Daniel Pearl scholarship winner wants to change society through music

PITTSFIELD, Mass. (AP) — A student who said he got goosebumps the first time he played the violin in an orchestra is this year's recipient of a college scholarship given in honor of Wall Street Journal reporter Daniel Pearl, who was kidnapped and killed in Pakistan in January 2002 while investigating a story on terrorism.

Geivens Dextra, who is scheduled to graduate from Pittsfield High School on Sunday, will use the $2,000 Daniel Pearl Berkshire Scholarship to study music at the University of Massachusetts Amherst.

The scholarship has been awarded annually since 2003 to a high school student from the Berkshire Hills region of western Massachusetts who plans to major in journalism or music, Pearl’s passions. Pearl's journalism career began in the region.

“It's really an honor to receive this scholarship for music, a subject that meant so much to Daniel Pearl," Dextra said Wednesday.

Dextra's first formal introduction to music came in the second grade when his mother put him in the after-school music program, Kids 4 Harmony, he wrote in his scholarship essay.

Inspired by a cousin already in the program, he took up the violin and eventually got to play with Bard College's Longy’s Sistema Side-By-Side Symphony Orchestra.

“I can vividly remember getting goosebumps when playing alongside the brass and winds for the first time, and instantly falling in love with orchestral music,” he wrote.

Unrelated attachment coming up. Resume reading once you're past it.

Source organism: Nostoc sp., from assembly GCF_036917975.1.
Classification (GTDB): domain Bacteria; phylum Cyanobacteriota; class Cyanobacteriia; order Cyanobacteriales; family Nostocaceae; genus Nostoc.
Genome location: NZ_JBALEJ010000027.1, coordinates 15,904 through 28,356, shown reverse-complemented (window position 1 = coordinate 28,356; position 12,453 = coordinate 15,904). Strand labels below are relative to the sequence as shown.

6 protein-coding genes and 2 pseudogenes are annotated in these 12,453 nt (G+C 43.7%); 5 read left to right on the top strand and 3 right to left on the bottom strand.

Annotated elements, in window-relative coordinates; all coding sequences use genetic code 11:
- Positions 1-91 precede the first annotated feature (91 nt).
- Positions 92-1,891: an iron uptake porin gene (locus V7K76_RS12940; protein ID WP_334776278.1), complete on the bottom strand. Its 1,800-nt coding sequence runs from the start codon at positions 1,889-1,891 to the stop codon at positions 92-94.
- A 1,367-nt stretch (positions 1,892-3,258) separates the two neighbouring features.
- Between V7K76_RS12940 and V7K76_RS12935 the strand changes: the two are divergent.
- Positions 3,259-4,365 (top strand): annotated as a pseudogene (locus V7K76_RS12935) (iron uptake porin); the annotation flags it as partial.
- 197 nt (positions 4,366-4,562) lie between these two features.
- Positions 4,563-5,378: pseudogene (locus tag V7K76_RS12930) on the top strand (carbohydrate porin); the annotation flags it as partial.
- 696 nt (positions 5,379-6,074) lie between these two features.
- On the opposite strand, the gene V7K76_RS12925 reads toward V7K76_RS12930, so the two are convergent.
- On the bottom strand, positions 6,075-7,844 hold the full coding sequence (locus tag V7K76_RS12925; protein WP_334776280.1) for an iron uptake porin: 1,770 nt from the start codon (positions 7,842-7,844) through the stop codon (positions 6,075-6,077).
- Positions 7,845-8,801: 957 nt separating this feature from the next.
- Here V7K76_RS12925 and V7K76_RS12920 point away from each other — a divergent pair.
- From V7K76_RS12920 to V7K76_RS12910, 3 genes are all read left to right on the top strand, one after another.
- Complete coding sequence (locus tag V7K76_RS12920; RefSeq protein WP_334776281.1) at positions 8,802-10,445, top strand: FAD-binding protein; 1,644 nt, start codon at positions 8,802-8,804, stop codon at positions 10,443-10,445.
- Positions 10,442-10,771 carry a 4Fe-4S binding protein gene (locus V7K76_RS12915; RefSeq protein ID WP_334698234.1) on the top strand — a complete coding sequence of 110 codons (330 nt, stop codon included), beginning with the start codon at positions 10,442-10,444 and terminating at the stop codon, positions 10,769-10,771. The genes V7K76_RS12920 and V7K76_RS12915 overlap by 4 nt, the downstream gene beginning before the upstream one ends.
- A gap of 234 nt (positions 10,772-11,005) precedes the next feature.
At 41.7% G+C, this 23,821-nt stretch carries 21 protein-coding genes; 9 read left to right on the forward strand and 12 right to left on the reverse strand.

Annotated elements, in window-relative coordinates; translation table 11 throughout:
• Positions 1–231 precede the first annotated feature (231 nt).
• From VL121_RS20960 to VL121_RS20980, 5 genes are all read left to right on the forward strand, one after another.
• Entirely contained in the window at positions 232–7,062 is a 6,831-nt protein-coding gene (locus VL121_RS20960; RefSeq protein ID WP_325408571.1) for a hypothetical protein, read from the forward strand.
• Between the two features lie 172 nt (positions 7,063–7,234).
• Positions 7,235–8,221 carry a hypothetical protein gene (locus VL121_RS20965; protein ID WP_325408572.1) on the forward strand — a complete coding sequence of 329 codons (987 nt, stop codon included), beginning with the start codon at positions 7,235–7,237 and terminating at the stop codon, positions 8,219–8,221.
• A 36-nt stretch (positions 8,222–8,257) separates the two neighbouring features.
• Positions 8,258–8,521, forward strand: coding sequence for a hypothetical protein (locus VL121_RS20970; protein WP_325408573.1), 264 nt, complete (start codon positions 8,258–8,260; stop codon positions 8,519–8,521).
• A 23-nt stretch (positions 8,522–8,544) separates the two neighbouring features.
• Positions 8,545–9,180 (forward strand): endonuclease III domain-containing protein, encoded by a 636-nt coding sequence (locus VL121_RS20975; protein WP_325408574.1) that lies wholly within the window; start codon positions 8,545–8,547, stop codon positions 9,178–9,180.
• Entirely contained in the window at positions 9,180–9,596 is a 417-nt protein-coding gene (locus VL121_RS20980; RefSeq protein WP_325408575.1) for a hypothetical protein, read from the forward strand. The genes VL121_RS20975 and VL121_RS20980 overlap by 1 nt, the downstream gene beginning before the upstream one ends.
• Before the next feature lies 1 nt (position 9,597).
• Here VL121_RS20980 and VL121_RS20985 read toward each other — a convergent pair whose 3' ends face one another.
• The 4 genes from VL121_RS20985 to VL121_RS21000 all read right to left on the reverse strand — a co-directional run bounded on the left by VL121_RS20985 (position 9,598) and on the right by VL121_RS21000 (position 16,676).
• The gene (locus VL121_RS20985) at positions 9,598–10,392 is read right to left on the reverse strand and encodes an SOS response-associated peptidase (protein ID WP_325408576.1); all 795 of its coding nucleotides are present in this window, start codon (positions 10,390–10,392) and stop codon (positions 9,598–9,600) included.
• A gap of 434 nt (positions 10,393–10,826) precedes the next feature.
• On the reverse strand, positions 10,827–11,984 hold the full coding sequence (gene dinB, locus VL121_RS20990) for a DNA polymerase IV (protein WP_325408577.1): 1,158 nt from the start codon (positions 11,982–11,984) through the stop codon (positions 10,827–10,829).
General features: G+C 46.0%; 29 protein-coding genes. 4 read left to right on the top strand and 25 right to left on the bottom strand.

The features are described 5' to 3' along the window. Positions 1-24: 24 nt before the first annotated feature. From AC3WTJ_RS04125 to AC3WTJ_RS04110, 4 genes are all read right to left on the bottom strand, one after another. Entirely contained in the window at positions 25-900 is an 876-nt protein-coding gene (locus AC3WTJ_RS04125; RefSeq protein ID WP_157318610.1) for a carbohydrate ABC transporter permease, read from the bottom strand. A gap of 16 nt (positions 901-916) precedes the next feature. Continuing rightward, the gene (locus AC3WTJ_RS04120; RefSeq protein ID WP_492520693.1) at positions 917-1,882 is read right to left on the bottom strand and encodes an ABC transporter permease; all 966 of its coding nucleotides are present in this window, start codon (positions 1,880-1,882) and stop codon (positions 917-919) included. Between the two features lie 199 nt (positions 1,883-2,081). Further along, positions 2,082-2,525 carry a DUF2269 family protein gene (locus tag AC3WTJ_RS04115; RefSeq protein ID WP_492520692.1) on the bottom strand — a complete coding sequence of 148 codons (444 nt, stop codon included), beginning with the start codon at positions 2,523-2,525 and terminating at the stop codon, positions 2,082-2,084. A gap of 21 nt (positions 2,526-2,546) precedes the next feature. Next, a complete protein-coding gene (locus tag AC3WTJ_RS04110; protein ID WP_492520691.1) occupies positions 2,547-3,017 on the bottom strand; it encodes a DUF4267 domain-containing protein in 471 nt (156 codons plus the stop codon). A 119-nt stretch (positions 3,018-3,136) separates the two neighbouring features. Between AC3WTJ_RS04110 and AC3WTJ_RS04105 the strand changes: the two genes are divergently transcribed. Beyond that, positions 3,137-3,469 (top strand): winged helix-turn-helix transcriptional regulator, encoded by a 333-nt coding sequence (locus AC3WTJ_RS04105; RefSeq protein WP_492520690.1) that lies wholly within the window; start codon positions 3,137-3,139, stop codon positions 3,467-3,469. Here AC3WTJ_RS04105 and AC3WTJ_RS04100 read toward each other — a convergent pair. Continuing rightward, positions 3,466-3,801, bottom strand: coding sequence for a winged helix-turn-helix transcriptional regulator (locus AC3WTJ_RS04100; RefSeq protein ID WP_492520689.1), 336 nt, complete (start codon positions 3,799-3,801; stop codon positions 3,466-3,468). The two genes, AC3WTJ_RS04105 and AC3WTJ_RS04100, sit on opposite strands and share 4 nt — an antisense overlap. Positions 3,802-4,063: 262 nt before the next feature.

In high school, he performed in the school orchestra and the musical theater pit orchestra. He volunteered as a mentor and worked as a teaching assistant for Kids 4 Harmony, and played in several orchestras and summer programs, including the Boston University Tanglewood Institute.

He also composed a piece of music for “Hear Me,” a documentary about gun violence and drug abuse in Berkshire County.

“Doing this project has opened my eyes to how music can be used to spread awareness in my community and in the spirit of Daniel Pearl, I am eager to take on more opportunities that can make a change in society through music," he wrote.

Pearl, south Asia bureau chief for The Wall Street Journal, was kidnapped and killed in Pakistan in January 2002 while investigating links between Pakistani militant groups and Richard C. Reid, known as the “shoe bomber.” Reid had attempted to blow up a flight from Paris to Miami with explosives hidden in his shoes, a flight that was diverted to Boston.

Pearl began his journalism career at the North Adams Transcript and The Berkshire Eagle in Pittsfield.

The scholarship is funded by contributions from the newspapers as well as Pearl’s friends and former colleagues.